In the meantime, though, Kaplan walked into a convenience store to find his mug shot on the cover of the weekly Buckeyes Behind Bars, alongside the headline “Hot Summer for Sex Offenders.” The publication says on its website that it charges $59 to those who’ve been arrested and want to avoid having their photo printed. Soon after, friends told him his mug shot was published on some of the online sites and later he was asked about the arrest during a job interview.
Kaplan said he understands the value to the public of publishing arrest photos, particularly for sexual predators. “That makes sense,” he said, but not for lesser charges. “I mean, should there be a jaywalkers’ directory?”
Jones, whose April 2006 arrest by sheriff’s deputies near Orlando, Fla., turned up online, said he suspects the availability of his mug shot might be affecting his search for employment.
“I’ve been putting out so many resumes and people’s reactions are just funny. They’re really excited, they’ve seen my resume somewhere and then all of a sudden it’s like I have an infectious disease,” said Jones, who is 34 and now a college student in California.
The lawsuit filed on Kaplan’s behalf, though, does not go after the websites for posting the photos. Instead, it accuses the sites of violating Ohio’s publicity rights law by wrongfully using people’s images for commercial purposes. Ciolek, the lawyer, said he’s fielded more than 20 calls a day from people interested in joining the suit since filing it last December.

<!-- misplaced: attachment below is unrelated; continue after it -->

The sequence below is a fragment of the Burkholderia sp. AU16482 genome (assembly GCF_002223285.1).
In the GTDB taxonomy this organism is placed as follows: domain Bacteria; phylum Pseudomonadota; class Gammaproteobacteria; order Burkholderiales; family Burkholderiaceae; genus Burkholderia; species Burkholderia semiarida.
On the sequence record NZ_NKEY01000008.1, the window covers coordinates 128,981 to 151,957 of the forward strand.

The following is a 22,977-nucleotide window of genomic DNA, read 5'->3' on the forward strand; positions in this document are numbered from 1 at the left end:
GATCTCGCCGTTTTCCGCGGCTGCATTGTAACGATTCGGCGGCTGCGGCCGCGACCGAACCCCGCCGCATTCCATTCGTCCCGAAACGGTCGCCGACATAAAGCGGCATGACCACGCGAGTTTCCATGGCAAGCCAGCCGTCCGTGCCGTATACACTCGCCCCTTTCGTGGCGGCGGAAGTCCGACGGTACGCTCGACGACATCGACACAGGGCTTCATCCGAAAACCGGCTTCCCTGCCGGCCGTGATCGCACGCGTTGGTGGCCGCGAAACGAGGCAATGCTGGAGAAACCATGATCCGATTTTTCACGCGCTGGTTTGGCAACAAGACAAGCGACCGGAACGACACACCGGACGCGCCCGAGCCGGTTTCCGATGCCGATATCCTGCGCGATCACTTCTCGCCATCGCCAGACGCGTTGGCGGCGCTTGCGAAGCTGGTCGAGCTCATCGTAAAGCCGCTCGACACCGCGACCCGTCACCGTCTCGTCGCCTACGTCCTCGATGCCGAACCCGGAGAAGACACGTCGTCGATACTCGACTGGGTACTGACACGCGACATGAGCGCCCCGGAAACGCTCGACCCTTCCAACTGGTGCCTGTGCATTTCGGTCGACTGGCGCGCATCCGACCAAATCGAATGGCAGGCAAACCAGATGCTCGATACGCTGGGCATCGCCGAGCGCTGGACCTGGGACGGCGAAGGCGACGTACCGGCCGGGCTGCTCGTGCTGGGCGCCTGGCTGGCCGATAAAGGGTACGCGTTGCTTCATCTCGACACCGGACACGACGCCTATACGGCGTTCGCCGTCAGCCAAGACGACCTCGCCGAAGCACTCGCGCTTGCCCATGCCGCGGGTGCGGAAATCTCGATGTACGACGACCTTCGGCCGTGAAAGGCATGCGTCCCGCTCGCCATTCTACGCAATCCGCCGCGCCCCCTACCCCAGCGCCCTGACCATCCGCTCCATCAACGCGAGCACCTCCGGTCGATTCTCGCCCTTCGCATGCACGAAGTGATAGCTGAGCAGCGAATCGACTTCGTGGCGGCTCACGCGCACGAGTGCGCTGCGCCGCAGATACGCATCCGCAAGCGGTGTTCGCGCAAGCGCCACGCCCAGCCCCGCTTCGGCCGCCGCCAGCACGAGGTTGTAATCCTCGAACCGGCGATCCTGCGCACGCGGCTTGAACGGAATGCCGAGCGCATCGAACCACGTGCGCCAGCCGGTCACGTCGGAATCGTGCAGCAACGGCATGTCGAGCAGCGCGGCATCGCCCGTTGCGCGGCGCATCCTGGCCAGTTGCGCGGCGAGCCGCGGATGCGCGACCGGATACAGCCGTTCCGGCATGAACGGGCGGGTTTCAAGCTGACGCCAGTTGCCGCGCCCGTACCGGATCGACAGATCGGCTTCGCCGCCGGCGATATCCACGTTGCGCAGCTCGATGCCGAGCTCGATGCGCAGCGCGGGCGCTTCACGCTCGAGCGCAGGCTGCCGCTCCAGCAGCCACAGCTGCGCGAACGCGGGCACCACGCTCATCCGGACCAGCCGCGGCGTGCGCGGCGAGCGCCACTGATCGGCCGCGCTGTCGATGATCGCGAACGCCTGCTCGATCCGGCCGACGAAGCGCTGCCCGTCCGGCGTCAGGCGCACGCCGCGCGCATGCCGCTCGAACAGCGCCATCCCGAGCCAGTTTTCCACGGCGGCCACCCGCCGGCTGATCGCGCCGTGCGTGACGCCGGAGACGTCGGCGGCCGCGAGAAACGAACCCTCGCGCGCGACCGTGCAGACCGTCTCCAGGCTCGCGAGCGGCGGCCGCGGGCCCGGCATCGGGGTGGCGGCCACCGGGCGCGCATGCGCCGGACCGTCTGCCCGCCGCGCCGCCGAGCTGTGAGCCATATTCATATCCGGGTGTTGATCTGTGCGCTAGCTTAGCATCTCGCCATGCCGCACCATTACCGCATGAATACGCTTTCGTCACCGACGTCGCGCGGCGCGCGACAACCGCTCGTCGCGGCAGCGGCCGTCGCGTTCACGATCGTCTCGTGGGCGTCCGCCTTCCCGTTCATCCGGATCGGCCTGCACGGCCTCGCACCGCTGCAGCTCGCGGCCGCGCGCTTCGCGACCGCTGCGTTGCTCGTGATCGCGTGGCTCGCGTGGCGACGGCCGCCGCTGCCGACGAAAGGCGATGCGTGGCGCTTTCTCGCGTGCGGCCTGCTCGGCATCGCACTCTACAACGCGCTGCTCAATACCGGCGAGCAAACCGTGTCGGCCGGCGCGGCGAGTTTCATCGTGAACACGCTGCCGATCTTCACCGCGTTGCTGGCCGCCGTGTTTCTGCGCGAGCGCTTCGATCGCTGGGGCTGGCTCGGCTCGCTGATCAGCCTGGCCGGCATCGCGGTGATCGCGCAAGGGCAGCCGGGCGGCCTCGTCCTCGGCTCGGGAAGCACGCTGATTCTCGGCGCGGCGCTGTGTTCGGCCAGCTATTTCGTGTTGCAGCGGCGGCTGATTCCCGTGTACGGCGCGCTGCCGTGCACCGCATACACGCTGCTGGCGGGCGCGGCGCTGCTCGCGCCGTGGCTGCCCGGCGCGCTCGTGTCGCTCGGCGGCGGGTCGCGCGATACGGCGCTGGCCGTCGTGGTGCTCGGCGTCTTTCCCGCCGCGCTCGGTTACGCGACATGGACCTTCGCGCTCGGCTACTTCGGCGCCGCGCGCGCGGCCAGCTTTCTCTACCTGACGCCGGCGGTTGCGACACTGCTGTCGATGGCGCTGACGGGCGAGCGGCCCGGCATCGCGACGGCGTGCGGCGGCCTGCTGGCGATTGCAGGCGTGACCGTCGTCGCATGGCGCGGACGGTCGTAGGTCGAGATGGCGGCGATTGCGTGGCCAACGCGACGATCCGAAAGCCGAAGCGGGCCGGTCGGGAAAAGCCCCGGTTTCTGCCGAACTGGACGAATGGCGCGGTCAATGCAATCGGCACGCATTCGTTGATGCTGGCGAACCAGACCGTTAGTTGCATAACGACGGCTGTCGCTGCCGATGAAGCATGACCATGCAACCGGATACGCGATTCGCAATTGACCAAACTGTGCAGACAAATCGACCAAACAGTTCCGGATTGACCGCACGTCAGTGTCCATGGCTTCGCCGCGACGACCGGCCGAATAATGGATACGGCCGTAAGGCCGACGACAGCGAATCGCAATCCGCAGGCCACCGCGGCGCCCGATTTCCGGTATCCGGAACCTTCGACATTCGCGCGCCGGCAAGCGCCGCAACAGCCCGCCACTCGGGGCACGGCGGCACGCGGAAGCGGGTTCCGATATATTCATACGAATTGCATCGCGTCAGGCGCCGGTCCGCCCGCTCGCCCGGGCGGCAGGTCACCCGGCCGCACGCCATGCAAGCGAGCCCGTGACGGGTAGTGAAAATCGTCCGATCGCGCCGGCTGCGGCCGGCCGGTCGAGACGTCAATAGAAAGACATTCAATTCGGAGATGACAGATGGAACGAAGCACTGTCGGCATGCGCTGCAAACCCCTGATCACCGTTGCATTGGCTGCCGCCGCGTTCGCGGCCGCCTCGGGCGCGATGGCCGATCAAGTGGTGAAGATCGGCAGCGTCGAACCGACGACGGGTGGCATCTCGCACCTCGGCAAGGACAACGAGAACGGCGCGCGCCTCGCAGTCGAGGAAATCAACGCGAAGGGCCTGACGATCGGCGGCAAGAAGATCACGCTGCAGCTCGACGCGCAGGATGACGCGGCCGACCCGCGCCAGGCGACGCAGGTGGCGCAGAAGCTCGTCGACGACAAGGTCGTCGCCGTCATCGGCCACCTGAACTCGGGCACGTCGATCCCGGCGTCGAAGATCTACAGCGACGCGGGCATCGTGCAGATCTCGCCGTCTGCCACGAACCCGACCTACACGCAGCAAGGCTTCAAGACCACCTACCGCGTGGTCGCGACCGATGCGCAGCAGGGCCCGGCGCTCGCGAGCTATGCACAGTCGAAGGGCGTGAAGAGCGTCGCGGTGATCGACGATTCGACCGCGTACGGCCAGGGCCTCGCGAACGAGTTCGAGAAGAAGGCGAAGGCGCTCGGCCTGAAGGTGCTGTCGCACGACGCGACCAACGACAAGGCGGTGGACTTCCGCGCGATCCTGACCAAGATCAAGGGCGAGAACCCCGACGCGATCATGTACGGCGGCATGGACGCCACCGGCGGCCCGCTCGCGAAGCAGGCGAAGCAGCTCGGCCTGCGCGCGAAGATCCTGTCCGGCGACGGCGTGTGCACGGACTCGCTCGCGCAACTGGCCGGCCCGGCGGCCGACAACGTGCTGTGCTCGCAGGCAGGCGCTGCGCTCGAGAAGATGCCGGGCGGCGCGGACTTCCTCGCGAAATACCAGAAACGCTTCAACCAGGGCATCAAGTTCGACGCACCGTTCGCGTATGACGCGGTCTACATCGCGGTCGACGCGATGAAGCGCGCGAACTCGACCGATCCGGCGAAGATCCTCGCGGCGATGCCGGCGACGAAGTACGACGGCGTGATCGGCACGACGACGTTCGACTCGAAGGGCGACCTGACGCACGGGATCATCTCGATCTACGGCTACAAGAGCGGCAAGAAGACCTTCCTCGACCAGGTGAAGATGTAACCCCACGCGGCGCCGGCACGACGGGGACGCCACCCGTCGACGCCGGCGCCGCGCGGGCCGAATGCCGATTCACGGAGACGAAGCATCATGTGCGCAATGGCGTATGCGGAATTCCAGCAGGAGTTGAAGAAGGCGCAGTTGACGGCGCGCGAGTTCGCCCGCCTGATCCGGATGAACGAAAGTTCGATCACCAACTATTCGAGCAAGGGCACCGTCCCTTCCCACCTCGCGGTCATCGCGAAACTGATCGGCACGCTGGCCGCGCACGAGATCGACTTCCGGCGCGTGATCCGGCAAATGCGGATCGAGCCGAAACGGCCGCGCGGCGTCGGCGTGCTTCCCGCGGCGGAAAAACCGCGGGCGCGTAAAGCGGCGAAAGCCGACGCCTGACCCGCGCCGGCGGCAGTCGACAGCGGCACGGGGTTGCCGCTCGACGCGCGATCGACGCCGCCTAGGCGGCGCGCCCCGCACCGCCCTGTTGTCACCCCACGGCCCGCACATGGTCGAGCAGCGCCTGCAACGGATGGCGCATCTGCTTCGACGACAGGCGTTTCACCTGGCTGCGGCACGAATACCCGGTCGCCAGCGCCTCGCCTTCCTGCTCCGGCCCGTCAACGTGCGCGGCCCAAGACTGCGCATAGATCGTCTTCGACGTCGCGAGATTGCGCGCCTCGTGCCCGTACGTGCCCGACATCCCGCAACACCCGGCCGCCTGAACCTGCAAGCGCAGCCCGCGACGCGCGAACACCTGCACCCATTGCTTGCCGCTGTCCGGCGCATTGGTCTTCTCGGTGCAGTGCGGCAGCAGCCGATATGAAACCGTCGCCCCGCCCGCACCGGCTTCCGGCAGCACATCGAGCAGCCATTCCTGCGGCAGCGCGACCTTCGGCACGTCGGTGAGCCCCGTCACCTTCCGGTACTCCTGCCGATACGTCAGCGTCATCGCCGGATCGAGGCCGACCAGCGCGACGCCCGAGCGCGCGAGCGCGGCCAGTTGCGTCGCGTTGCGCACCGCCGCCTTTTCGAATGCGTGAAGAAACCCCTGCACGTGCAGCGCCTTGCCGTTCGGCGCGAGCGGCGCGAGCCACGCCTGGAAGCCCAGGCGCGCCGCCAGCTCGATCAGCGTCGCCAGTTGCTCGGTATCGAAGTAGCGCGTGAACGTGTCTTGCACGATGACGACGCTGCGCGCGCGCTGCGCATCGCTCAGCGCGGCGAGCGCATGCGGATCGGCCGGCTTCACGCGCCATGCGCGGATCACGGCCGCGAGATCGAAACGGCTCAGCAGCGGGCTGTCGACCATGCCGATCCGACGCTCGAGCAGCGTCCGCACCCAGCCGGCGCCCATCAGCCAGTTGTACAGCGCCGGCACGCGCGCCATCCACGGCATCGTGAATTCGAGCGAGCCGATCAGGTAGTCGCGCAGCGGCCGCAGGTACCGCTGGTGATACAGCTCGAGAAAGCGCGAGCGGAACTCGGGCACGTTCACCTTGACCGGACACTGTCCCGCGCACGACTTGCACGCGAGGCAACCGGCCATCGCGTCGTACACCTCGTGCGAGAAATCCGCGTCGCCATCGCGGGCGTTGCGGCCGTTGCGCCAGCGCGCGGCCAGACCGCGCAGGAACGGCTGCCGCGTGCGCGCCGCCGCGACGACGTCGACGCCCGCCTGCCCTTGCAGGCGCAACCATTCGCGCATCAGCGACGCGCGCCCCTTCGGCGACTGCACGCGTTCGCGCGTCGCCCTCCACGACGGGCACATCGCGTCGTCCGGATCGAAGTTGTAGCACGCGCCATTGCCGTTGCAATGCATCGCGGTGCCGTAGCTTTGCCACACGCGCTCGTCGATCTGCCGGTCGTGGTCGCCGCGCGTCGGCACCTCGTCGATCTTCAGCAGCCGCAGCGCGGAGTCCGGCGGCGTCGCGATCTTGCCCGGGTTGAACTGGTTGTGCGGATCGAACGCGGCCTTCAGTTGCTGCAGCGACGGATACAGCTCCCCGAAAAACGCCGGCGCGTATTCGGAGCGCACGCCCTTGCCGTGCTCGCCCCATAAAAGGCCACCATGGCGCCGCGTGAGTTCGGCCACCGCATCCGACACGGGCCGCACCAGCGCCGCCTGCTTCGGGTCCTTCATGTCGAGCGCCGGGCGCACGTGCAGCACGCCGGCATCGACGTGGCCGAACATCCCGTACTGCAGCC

A separate suit by a Sicklerville, N.J., man, Daryoush Taha, filed in U.S. District Court in Philadelphia in December, charges that officials in Bucks County, Pa., failed to remove a 1998 mug shot taken after police intervened in a parking lot dispute between Taha and his girlfriend. Taha accepted placement into a program called Accelerated Rehabilitative Disposition and after completing community service in 2000 his record was automatically expunged. But his photo remained on the jail website and in 2011 was republished by mugshots.com.
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Digital media artist Christopher Jones sits at his desk at his home in
Livermore, Calif. on Tuesday, June 4, 2013. After more than seven years and a
move 2,800 miles across the country, Jones thought he’d left behind reminders of
the arrest that capped a bitter break-up. That was, until he searched the
Internet in May 2013 and came face-to-face with his 2006 police mug shot. The
information below the photo, one of millions posted on commercial website
mugshots.com, did not mention that the apartment Jones was arrested for
burglarizing was the one he’d recently moved out of, or that Florida prosecutors
decided shortly afterward to drop the case. But, otherwise, the graphic artist’s
run-in with the law was there for anyone, anywhere, to see. And if he wanted to
erase the evidence, says Jones, the site’s operator told him it would cost $399